This photo was taken basically in the same spot, one week later on Saturday, March 14, just before University of Louisville's spring break began Monday the 16th:


Incidentally, the temperature on the 15th was in the mid-70s.

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Saturday, March 14, 2015

Greenhouse Gas Regulations

A little over a week ago, Kentucky Senator Mitch McConnell wrote an op-ed piece arguing that state governments should not write standards for implementing new EPA regulations aimed at reducing greenhouse gas emissions from power plants. McConnell notes almost in passing that these regulations are "probably illegal," even though the regulations seem pretty clearly to be authorized (if not required) by the Supreme Court in a 2007 ruling. Essentially, the Bush administration tried to ignore greenhouse gas emissions under the Clean Air Act, but their position was inconsistent with the law. The case dealt with vehicle emissions, but power plants are obviously an even bigger source of the gases.

In December 2009, the EPA Administrator found:
...that the current and projected concentrations of the six key well-mixed greenhouse gases — carbon dioxide (CO2), methane (CH4), nitrous oxide (N2O), hydrofluorocarbons (HFCs), perfluorocarbons (PFCs), and sulfur hexafluoride (SF6) — in the atmosphere threaten the public health and welfare of current and future generations.
The parts in bold effectively require the EPA to act to regulate greenhouse gases, which makes McConnell's argument fairly silly. Here's what is likely to happen if states follow McConnell's advice:
Jody Freeman, director of Harvard University’s environmental law program and a former senior counselor to President Obama, said that option would be worse for states than simply preparing and submitting their own plans. 
“It would put states at a huge disadvantage if they choose not to file a plan,” she said. “It gives E.P.A. the option of implementing their own plan themselves, but the E.P.A. may not have the best plan for each state. States should be designing these plans themselves.”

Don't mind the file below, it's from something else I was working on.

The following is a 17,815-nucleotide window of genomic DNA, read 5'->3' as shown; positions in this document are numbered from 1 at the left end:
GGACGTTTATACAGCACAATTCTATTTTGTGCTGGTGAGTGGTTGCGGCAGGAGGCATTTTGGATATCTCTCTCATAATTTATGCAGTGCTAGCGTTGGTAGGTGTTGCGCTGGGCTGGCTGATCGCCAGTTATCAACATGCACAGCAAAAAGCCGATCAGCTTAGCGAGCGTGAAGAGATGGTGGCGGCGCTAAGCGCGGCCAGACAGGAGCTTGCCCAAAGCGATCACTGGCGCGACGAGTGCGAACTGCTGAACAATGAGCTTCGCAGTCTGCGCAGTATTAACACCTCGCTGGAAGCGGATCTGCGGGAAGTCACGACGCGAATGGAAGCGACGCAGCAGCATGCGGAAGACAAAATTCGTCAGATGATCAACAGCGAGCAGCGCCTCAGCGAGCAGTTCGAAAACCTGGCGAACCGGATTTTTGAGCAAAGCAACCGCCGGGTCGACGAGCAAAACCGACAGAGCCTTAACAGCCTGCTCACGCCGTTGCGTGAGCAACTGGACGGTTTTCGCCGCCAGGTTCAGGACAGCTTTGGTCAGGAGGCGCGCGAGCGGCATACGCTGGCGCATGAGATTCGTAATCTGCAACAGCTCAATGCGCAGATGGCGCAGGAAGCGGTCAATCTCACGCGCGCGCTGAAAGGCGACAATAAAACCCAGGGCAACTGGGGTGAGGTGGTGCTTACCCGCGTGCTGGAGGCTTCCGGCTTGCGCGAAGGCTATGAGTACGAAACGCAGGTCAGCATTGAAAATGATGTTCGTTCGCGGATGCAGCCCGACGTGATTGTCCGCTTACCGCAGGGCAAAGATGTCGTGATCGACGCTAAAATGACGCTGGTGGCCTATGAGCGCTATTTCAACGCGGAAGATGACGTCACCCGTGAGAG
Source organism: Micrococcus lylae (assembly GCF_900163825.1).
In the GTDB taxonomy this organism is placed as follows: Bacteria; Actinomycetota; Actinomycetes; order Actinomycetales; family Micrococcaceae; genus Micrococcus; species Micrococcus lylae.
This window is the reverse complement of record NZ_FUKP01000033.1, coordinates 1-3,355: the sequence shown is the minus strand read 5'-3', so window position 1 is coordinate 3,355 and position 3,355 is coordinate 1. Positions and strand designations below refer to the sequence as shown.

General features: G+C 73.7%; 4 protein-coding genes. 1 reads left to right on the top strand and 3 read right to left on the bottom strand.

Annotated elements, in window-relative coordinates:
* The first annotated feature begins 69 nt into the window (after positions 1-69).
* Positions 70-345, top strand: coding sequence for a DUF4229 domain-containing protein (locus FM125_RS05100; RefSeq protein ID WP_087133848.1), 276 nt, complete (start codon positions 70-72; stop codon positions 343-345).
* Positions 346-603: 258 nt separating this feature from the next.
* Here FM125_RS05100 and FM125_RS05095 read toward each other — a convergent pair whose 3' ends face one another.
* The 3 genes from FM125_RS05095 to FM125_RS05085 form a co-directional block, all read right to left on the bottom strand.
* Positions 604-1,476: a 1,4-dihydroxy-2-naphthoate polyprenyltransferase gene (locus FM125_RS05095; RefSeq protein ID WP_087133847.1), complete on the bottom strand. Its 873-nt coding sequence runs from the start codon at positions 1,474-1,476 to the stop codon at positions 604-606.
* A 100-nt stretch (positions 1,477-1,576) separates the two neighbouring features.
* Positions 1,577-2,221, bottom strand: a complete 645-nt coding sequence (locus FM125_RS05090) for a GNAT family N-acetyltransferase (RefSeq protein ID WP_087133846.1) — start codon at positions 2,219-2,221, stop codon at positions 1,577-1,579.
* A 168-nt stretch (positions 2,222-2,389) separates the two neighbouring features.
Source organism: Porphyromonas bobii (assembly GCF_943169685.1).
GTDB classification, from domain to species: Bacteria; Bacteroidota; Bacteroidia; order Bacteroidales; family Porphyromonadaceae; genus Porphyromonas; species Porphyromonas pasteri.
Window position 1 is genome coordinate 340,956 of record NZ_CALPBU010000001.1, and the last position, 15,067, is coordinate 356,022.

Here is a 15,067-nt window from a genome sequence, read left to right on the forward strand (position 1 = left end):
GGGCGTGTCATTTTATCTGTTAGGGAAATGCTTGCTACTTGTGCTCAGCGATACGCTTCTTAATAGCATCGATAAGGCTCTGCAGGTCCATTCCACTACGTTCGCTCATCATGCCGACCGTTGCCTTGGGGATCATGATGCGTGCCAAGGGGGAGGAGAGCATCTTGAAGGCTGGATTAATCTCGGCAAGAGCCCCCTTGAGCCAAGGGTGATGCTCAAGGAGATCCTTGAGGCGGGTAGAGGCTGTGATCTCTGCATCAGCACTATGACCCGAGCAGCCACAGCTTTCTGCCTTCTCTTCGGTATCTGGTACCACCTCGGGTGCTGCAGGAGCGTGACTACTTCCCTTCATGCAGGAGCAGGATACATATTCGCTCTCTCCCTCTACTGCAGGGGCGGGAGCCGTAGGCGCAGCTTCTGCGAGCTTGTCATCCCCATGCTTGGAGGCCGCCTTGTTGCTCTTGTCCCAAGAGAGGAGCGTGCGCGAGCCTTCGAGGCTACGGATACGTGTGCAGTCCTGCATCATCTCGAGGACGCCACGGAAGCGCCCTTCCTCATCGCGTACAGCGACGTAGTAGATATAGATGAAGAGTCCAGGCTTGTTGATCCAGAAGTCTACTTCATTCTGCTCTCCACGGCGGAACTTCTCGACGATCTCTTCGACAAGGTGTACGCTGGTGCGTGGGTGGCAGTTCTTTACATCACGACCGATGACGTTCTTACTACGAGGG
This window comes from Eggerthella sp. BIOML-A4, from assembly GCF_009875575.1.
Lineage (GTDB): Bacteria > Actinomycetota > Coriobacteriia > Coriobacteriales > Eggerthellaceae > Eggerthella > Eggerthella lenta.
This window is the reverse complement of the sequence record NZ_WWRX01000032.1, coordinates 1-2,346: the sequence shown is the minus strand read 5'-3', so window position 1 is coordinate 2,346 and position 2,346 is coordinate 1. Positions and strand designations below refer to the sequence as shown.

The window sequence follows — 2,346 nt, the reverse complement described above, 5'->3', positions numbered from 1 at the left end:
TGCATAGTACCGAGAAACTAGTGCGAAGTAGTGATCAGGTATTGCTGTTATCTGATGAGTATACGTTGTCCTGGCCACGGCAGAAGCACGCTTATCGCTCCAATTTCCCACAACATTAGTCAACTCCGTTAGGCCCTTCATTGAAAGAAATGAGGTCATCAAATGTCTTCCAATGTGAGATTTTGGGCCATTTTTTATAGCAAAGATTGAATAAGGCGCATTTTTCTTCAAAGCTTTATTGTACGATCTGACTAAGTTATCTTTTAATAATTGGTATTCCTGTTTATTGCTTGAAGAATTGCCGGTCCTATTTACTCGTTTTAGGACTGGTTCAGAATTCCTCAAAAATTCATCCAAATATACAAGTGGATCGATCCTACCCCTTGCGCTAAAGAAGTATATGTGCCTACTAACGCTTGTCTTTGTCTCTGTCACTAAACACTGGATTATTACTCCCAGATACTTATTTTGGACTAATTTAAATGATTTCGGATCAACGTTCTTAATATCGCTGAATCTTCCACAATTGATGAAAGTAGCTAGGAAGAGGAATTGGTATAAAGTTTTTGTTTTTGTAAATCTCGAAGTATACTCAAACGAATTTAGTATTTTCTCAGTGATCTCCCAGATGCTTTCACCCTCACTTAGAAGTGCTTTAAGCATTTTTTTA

Historically, states that have refused to submit compliance plans for E.P.A. rules have been forced to follow standards crafted by the department’s officials in Washington. Former Gov. Rick Perry of Texas, a longtime opponent of the department’s pollution regulations, for instance, refused to submit state-level plans for compliance to other rules. In the end, Texas businesses were eventually forced to comply with the federally imposed plan.
In any case, the McConnell story got me to thinking about the Obama administration's legacy on climate change. About 18 months ago, Time columnist Michael Grunwald wrote the following in a piece about the Keystone pipeline:
Imagine if President Obama had promised in his long-awaited climate speech in June to launch the first 45 renewable-electricity projects ever built on federal land, enough to power 4.4 million homes. Imagine that he also pledged to slash the government’s carbon emissions by 15%, jack up vehicle-efficiency standards enough to eliminate an entire year’s worth of U.S. emissions by 2025 and enact appliance-efficiency standards that would save enough electricity to power every single-family home for two years. 
Then imagine if he vowed to spark a clean-energy revolution with unprecedented investments in wind, solar and geothermal power; electric vehicles; a smarter grid; cleaner coal; green research; and much more.
Here's the punch line he offered:
It would have confirmed the suspicions of many Republicans who have trashed him as an eco-radical. It would have delighted many environmentalists who have trashed him as an AWOL commander in the war on global warming. 
It also would have been weird, because Obama already did all those things in his first term. He has probably done more to reduce emissions than anyone else in history, but his critics on the right and the left haven’t noticed.
Long after Grunwald's piece appeared, in November 2014, Obama pledged that the U.S. would reduce greenhouse gas emissions "26-28% below 2005 levels by 2025." I realize that those numbers represent aspiration rather than action, but much of the reduction is going to come from policies already set in place.


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Friday, March 06, 2015

Academics and Athletes

The Atlantic Coast Conference announced its All-Academic team this week in men's basketball. The standards for inclusion certainly sound impressive enough: